US has strongly urged Pakistan to not allow terror havens: Nikki Haley

Hindustan Times, New Delhi | By
Jun 28, 2018 10:14 PM IST

US ambassador to the United Nations, Nikki Haley said though in many instances Pakistan has been a partner of the US, it cannot tolerate the Pakistani government, or any other government, giving a safe haven to terrorists.

US ambassador to the United Nations Nikki Haley said on Thursday that Washington was urging Pakistan not to allow itself to be used as a safe haven by terrorists, and warned that the absence of democracy and fundamental freedoms in China would limit the Sino-American relationship.

US Ambassador to the United Nations Nikki Haley speaks to the members of an Indian think tank in New Delhi, on June 28, 2018.(AP)
US Ambassador to the United Nations Nikki Haley speaks to the members of an Indian think tank in New Delhi, on June 28, 2018.(AP)

Haley said the US was approaching its relationship with Pakistan differently. “In many instances, Pakistan has been a partner with us, and we value and respect that. But we cannot tolerate its government, or any other government, giving safe haven to terrorists. We won’t tolerate it,” Haley said at the Observer Research Foundation, a New Delhi-based think tank.

On the Indo-Pacific region, Haley talked about “healthy and robust democracies” such as the US, India, Japan, and Australia while criticising China’s lack of commitment to democratic values.

“This makes China’s expansion of loans and investments in countries in the region a matter of concern for many of us,” she said. China has used this approach to good effect in countries such as Sri Lanka, the Maldives and Pakistan, gaining control of assets and territories that are of strategic significance to it.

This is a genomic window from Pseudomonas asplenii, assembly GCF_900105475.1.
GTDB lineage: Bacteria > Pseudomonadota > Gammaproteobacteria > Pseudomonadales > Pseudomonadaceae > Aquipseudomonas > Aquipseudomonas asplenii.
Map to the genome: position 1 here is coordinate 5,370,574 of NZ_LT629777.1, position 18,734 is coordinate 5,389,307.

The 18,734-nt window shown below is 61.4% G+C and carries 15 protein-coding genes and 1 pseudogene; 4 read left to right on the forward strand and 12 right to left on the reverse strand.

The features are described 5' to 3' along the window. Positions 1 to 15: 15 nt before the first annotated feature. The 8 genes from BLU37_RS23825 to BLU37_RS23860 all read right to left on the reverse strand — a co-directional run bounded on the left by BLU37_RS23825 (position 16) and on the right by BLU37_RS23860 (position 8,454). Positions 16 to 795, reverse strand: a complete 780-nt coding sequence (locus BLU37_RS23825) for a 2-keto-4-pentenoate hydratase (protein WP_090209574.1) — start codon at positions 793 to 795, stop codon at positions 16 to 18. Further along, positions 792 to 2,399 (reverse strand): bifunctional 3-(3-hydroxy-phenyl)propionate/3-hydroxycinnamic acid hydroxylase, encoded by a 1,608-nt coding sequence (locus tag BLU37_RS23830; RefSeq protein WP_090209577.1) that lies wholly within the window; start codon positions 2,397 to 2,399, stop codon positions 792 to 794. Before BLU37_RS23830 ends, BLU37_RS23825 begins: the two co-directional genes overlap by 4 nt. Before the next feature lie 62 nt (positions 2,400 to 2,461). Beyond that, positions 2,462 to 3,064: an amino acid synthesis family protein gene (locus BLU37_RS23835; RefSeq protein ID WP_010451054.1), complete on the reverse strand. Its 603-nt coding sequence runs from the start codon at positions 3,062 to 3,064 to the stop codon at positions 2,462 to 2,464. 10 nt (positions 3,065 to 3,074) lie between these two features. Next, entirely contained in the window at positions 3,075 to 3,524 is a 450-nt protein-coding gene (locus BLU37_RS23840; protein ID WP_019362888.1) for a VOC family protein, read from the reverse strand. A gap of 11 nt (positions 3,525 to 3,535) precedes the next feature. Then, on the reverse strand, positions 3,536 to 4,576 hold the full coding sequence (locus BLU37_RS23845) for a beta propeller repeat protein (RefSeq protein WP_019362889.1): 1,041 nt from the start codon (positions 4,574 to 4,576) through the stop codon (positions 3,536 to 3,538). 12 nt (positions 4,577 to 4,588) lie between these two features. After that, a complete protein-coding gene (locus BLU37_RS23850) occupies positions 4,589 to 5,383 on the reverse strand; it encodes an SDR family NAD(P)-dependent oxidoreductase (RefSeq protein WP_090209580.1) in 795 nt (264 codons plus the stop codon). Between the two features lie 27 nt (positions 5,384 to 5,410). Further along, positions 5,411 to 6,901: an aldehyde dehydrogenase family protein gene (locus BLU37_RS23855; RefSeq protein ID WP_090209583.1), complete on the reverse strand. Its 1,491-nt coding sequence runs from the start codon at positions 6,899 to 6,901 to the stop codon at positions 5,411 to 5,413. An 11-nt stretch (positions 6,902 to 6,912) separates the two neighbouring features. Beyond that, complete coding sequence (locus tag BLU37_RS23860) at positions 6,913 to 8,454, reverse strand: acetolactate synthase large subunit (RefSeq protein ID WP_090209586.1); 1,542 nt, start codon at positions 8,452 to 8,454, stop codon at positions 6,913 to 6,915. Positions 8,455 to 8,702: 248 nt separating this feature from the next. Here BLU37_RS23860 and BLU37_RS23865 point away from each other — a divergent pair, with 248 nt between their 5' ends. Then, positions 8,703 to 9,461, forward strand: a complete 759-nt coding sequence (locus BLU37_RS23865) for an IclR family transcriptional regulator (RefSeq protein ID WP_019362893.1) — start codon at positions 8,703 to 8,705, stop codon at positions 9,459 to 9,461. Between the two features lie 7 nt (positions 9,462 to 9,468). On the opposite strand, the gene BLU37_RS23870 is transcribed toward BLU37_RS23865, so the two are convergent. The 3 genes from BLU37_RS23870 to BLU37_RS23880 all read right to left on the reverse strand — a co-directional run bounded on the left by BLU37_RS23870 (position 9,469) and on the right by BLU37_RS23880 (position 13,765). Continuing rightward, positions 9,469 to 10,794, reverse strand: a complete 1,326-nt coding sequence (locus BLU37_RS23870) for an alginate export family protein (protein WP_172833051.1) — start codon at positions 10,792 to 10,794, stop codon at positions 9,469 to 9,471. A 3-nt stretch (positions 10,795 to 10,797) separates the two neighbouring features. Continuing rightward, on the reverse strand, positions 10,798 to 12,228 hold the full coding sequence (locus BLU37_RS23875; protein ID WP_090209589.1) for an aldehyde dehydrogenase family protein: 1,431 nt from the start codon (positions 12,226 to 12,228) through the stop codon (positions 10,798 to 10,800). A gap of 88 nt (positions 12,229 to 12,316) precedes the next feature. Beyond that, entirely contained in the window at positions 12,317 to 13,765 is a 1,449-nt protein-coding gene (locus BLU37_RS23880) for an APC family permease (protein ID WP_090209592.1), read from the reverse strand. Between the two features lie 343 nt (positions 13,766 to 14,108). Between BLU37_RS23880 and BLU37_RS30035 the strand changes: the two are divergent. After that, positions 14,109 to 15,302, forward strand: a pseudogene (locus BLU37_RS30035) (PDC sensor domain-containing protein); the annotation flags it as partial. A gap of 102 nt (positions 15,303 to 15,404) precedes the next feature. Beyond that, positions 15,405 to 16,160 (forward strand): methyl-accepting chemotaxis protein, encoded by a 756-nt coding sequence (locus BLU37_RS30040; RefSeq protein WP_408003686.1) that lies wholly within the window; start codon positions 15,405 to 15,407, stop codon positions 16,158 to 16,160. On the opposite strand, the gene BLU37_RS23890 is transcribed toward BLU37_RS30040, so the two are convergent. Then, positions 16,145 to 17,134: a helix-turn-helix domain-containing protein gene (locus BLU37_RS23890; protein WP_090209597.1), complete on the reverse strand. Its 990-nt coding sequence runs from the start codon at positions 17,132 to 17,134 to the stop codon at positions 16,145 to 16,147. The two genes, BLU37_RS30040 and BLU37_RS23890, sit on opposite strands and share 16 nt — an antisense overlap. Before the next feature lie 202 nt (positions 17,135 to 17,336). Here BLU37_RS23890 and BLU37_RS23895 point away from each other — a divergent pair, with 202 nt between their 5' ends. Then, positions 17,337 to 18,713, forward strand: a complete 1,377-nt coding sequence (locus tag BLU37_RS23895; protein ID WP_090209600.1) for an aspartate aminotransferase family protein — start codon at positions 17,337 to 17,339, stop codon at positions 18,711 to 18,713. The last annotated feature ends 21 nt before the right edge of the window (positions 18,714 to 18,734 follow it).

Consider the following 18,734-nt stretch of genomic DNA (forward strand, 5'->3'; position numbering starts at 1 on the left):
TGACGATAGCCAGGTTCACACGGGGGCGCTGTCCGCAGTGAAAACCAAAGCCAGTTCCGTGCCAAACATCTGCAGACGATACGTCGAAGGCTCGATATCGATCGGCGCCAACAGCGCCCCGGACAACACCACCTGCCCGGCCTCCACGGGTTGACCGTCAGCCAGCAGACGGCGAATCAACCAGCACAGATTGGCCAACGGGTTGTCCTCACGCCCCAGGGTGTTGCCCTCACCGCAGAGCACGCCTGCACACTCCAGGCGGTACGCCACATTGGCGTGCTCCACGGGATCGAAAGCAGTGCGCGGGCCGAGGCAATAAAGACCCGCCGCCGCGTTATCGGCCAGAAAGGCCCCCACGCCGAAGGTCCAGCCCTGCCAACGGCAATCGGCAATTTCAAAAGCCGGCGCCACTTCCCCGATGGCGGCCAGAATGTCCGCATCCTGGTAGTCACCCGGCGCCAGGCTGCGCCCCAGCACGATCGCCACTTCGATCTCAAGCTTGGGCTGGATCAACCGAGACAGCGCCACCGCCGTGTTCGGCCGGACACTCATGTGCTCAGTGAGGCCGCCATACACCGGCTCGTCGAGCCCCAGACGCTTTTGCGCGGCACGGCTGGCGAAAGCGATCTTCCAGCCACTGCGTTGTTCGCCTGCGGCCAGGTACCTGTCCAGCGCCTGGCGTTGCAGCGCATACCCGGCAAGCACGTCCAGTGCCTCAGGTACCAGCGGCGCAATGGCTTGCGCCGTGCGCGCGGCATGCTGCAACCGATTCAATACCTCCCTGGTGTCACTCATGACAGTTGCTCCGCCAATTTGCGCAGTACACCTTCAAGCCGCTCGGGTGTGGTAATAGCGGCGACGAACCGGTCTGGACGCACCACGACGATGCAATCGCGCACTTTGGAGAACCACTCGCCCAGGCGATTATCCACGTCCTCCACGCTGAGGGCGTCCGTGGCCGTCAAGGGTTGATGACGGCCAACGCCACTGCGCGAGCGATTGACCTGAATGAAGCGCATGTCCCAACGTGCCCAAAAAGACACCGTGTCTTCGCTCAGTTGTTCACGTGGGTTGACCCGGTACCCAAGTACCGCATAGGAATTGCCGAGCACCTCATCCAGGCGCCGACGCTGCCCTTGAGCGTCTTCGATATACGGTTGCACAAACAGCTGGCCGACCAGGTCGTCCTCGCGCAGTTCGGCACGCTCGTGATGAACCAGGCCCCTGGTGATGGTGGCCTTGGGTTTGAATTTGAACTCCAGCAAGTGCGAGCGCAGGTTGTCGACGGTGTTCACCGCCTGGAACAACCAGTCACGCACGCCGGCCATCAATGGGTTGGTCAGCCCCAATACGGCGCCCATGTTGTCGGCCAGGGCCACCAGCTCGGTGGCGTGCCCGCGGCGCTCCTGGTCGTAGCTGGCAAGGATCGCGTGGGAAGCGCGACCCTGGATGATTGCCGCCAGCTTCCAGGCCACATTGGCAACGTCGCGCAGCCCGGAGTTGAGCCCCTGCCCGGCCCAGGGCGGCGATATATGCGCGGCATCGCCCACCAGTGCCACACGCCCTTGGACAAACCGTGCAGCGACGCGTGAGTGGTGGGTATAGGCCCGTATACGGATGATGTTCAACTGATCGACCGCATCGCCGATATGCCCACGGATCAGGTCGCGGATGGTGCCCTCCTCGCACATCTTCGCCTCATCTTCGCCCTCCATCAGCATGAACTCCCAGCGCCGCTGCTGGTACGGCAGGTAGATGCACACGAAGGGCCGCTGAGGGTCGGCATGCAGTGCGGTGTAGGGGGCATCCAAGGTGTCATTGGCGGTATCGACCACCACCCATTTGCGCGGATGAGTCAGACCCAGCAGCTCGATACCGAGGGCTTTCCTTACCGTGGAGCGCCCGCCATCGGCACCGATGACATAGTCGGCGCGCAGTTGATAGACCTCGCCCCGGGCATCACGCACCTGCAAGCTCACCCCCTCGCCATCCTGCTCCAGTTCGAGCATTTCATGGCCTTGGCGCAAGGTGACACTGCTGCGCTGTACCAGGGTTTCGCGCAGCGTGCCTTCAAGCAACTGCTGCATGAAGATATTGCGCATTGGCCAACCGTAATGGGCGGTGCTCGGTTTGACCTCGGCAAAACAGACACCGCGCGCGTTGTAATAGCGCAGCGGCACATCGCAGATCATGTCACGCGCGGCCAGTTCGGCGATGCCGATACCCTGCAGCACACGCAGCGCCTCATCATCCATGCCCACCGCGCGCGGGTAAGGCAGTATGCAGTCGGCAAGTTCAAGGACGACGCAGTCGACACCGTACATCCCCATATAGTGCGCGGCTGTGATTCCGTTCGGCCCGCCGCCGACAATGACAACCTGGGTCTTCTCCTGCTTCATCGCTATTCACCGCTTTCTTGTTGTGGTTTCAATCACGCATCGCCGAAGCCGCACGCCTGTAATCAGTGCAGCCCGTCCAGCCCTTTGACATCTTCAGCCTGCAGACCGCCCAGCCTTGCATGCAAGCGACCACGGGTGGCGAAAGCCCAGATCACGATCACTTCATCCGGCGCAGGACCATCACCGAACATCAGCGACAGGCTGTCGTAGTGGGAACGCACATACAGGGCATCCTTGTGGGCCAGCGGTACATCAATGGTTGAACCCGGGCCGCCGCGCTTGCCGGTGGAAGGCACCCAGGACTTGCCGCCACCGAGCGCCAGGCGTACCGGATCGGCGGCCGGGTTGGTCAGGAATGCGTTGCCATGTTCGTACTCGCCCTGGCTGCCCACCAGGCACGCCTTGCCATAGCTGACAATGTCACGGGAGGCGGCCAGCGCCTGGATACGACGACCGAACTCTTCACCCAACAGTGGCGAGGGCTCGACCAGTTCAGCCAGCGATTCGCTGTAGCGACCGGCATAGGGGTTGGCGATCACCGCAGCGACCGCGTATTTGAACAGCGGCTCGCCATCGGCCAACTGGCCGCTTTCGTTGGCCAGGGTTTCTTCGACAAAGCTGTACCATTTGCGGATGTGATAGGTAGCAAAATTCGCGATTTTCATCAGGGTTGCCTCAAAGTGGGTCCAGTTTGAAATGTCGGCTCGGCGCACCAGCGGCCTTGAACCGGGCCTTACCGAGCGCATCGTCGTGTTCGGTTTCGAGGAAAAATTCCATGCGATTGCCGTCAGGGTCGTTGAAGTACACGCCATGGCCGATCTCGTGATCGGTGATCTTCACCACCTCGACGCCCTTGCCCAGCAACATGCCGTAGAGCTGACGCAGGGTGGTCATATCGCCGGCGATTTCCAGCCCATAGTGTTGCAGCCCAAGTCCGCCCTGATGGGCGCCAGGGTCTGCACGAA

“China’s failure to respect the rights of its people and the rule of law will limit its own ability to grow and prosper over the long term. And unlike with India, this will limit the United States’ relationship with China,” Haley said.

She added the Indo-Pacific’s future would depend on how democratic nations addressed economic and strategic threats, and for that reason, India was not only a friend of the US but also a vital strategic partner.

A day after the United States postponed its inaugural 2+2 dialogue with India, citing “unavoidable reasons,” Haley asserted that the delay in the talks between foreign and defence ministers of the two countries was “completely unrelated to India”.

“The time and location are being rescheduled now. It will happen soon,” she said.

The US state department had formally announced the date for the meeting (July 6) on June 21, ending months of uncertainty caused by postponements and cancellations because of scheduling and personnel changes.

“Our relationship will mark a new milestone when the US and India conduct the first ever 2+2 dialogue…This is an important sign of how much our security and defence cooperation has grown in recent years and the new level of strategic confidence in our partnership,” she said, delivering a talk on Advancing India-US Relations at the Observer Research Foundation.

A US State Department spokesperson earlier told Hindustan Times: “This scheduling change has nothing to do with trade, sanctions, or any other policy issues.”

“We remain firmly committed to our partnership with India and look forward to rescheduling the 2+2 as soon as possible,” he added.

On North Korea, Haley said the regime had devoted a large chunk of its limited resources to its nuclear and missile programmes, even in times of famine and at great cost to its people.

“Only a strong, effective international sanctions effort has brought the regime to the negotiating table,” Haley said.

Describing Iran as a theocratic dictatorship, she said Tehran abused its people, funded terrorism and was spreading conflict throughout the Middle East. “And its aggressive ambitions reach much further abroad. Iran’s pursuit of a nuclear weapon threatens all of us,” Haley said.

(With inputs from Yashwant Raj, Washington)


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